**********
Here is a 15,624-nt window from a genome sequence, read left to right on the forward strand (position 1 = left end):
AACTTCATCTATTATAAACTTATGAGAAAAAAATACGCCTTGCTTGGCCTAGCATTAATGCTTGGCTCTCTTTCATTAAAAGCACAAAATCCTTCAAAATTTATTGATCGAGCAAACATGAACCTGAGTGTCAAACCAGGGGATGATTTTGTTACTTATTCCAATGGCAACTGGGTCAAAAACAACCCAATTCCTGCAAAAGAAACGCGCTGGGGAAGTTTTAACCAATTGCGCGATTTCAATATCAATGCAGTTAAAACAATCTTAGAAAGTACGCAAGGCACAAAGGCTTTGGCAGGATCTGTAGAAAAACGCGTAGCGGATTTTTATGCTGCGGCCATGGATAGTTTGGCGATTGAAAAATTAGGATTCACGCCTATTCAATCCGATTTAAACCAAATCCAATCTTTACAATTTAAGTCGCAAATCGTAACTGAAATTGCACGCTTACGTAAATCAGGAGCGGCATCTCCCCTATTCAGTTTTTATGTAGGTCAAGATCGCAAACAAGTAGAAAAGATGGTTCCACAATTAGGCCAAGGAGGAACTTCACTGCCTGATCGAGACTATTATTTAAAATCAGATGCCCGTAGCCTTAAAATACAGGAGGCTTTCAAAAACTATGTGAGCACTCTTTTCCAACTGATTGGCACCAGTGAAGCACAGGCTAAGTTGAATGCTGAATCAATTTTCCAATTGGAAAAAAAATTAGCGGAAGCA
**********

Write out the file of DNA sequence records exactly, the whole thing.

Here is a 15,624-nt window from a genome sequence, read left to right on the forward strand (position 1 = left end):
AACTTCATCTATTATAAACTTATGAGAAAAAAATACGCCTTGCTTGGCCTAGCATTAATGCTTGGCTCTCTTTCATTAAAAGCACAAAATCCTTCAAAATTTATTGATCGAGCAAACATGAACCTGAGTGTCAAACCAGGGGATGATTTTGTTACTTATTCCAATGGCAACTGGGTCAAAAACAACCCAATTCCTGCAAAAGAAACGCGCTGGGGAAGTTTTAACCAATTGCGCGATTTCAATATCAATGCAGTTAAAACAATCTTAGAAAGTACGCAAGGCACAAAGGCTTTGGCAGGATCTGTAGAAAAACGCGTAGCGGATTTTTATGCTGCGGCCATGGATAGTTTGGCGATTGAAAAATTAGGATTCACGCCTATTCAATCCGATTTAAACCAAATCCAATCTTTACAATTTAAGTCGCAAATCGTAACTGAAATTGCACGCTTACGTAAATCAGGAGCGGCATCTCCCCTATTCAGTTTTTATGTAGGTCAAGATCGCAAACAAGTAGAAAAGATGGTTCCACAATTAGGCCAAGGAGGAACTTCACTGCCTGATCGAGACTATTATTTAAAATCAGATGCCCGTAGCCTTAAAATACAGGAGGCTTTCAAAAACTATGTGAGCACTCTTTTCCAACTGATTGGCACCAGTGAAGCACAGGCTAAGTTGAATGCTGAATCAATTTTCCAATTGGAAAAAAAATTAGCGGAAGCA